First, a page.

The accounting market is saturated with competition and service commoditization is causing prices to go down. These changes make it difficult for firms to showcase their value and expertise. To counter this, accountancy is going digital and rolling out webinar programs to scale, reach and communicate effectively with current and future clients.

So what do these digital programs look like? We’ve scoured our customer base to examine what kind of webinars accounting firms are running and why. We’ve consolidated those findings in our report, “High Growth Report for Accounting,” but when it comes to actually delivering webinars, we found that these five formats tend to be the most popular among accounting firms.

Continuing Education

Accountants and most tax professionals require continuing education credits to maintain their licenses. So it’s no surprise accounting firms use this fact to their advantage and create their own regular series of CE-accredited webinars. CE webinars draw in large crowds of CPAs. This provides firms with a channel to showcase their expertise and recognize new business. Because ON24 is designed to meet certification requirements set by most governing bodies, our customers can adjust credit allotments based on viewing time and auto-generate certificates for attendees upon completion.

Niche Topic Series

We’re seeing firms build thought leadership in their communities by producing a weekly or monthly cadence of niche webinar topics. A topical webinar series provides firms with a channel to respond to industry news and trends, showcase the expertise of their partners and build and maintain client relationships. Companies can maximize the life of their programs by repurposing live webinars and using them in content hubs for on-demand consumption.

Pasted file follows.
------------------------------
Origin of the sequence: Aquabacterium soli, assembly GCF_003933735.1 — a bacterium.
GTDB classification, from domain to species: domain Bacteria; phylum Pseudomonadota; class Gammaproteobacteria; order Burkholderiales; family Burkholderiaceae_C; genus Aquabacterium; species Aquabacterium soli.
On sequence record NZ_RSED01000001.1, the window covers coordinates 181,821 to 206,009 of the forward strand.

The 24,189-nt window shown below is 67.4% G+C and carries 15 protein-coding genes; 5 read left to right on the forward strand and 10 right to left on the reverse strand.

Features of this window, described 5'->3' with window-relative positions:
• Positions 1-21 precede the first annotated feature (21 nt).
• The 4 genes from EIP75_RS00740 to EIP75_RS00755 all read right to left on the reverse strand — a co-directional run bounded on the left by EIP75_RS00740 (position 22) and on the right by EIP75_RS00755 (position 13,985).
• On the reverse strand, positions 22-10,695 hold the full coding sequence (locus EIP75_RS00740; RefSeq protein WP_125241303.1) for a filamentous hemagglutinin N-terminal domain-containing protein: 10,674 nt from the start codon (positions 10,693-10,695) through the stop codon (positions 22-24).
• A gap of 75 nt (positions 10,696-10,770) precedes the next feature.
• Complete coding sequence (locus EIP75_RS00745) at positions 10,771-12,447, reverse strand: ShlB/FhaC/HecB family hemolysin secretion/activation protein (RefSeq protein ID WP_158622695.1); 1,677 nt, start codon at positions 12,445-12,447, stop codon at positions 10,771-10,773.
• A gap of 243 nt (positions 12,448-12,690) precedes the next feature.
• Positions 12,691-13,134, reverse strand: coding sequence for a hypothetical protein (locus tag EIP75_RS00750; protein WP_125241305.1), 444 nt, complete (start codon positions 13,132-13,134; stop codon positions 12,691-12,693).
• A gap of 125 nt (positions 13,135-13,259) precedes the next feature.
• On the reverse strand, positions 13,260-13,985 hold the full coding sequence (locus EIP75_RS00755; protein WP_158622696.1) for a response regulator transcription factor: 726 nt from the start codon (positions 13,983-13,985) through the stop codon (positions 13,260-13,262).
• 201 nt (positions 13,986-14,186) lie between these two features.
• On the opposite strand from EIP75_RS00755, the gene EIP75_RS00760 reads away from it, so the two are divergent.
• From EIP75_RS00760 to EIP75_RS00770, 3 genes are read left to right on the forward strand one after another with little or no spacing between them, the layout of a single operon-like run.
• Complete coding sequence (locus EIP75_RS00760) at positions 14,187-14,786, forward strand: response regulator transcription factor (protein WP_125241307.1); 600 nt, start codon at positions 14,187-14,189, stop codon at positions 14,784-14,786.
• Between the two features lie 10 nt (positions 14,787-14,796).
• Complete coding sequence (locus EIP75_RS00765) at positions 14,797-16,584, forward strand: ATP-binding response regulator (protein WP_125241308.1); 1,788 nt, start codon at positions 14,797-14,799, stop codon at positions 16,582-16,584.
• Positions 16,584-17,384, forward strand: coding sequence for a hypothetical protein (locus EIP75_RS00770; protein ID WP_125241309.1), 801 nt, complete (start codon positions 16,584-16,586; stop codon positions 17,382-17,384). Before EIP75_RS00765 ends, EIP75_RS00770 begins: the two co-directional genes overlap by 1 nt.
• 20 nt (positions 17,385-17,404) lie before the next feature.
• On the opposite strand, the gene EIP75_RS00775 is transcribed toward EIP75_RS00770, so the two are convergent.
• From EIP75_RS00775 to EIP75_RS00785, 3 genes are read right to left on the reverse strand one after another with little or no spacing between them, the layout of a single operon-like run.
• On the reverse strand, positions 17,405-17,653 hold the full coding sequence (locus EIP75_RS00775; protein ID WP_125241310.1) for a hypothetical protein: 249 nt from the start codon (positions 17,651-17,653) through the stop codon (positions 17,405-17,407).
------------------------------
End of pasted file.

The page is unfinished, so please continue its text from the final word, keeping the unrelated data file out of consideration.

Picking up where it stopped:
ABM Experiences: Portfolio Updates

The latest tax updates and regulations can be difficult to understand and clients will turn to their accounting firms for guidance on how to move forward. Firms are using this as an opportunity to provide personalized webinar experiences for top clients. How they do this is by running webinars for a specific private equity firm and their subsequent portfolio companies to share how the latest update affects those companies specifically. ABM programs such as these are a great way to retain customers by providing a white-glove experience for high-value clients.


Podcasts are incredibly popular in the accounting space and are a great way to broadcast a firm’s voice to busy financial executives. Firms can have partners host regular podcasts that share their perspectives on industry topics of interest to their target audiences. In addition to webinars, ON24 Webcast Elite can be used to record podcasts with the option of including video and additional resources.

Employee Skills Development

Every company needs to ensure employees are educated on company positioning, can identify upsell opportunities and know how to use company technology — especially accounting firms. For this reason, many accounting firms  use webinars as a tool to facilitate employee training programs. Webinars provide the ability to scale to global workforces and the flexibility for employees to watch at their own convenience. Organizing training content using Engagement Hubs is a great tool to simplify employee onboarding.

To see peer examples and hear a deeper explanation into these programs, check out the webinar Digital Engagement for Accounting Firms.